Gen. Qassim Suleimani, the shadowy commander of Iran’s paramilitary Quds Force, flew to Iraq this week with dozens of his officers to advise the country’s beleaguered leadership about how to blunt the advance of militant forces on Baghdad, American officials said Friday.
In meeting with General Suleimani, the Iraqis are hosting the mastermind of Iran’s strategy in Iraq when Iraqi Shiite militias trained by Iran fought American troops. The general is also the current architect of Iranian military support in Syria for President Bashar al-Assad.
The contact suggests that the Iraqis see the possibility of significant aid from Iran as a means of pressuring the United States to come to Iraq’s defense with aid of its own. And it highlights the complex web of alliances brought to the fore in the current crisis; both the United States and Iran, traditional antagonists, see it in their interest to come to the aid of an embattled partner to repel the advance of the Islamic State of Iraq and Syria, or ISIS.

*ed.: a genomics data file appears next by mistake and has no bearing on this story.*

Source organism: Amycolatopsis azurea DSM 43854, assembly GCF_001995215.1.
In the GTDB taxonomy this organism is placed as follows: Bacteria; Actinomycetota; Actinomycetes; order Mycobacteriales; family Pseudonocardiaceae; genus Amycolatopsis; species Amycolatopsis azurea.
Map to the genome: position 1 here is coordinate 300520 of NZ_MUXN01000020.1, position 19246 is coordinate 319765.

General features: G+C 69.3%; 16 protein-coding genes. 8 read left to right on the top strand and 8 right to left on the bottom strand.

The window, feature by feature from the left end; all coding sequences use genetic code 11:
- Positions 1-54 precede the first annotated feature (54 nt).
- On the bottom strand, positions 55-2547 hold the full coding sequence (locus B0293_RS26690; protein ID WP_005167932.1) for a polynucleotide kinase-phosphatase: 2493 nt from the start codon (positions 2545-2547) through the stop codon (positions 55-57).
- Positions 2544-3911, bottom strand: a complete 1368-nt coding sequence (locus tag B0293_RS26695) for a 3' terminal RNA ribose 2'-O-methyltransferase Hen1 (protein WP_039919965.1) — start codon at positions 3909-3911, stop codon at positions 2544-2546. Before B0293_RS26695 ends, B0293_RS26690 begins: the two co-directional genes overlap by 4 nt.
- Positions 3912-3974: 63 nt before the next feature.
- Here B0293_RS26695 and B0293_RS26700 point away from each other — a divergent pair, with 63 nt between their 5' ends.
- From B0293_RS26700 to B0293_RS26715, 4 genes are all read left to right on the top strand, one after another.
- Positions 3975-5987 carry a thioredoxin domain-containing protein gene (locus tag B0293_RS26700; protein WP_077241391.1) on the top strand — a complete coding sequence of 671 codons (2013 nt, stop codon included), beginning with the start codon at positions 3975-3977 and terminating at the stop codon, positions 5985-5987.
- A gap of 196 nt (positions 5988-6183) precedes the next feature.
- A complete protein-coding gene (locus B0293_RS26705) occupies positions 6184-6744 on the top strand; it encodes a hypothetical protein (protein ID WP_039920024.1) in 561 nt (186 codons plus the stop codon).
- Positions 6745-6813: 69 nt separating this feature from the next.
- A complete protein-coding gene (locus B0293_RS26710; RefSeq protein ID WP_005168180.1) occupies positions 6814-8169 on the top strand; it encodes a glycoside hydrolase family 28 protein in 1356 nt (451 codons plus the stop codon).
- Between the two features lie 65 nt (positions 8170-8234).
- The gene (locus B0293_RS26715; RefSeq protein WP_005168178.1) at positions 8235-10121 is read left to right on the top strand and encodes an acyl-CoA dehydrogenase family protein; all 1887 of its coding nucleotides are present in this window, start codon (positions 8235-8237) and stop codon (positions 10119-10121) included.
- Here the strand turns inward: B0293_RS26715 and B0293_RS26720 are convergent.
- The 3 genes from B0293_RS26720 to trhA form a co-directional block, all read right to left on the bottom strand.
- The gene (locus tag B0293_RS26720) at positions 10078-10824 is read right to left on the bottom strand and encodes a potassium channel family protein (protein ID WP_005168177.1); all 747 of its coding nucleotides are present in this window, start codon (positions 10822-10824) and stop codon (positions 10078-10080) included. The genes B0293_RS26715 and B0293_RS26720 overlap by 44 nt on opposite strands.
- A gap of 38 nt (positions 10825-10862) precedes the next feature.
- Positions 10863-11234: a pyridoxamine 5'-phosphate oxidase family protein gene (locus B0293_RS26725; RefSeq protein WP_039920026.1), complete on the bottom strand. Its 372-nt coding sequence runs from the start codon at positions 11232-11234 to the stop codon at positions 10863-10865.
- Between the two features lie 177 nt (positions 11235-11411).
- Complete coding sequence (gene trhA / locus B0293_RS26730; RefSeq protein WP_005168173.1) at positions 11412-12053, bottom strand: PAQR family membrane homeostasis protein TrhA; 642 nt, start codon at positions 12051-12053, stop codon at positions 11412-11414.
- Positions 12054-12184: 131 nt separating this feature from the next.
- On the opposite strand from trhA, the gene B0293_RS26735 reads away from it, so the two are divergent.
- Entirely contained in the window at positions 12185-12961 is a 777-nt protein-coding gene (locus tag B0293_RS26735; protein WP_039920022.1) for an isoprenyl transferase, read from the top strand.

“Clearly, any arrival and activation of Iranian military personnel on the ground in Iraq would be extremely significant, symbolically but also practically,” said Charles Lister, a visiting fellow at the Brookings Doha Center in Qatar.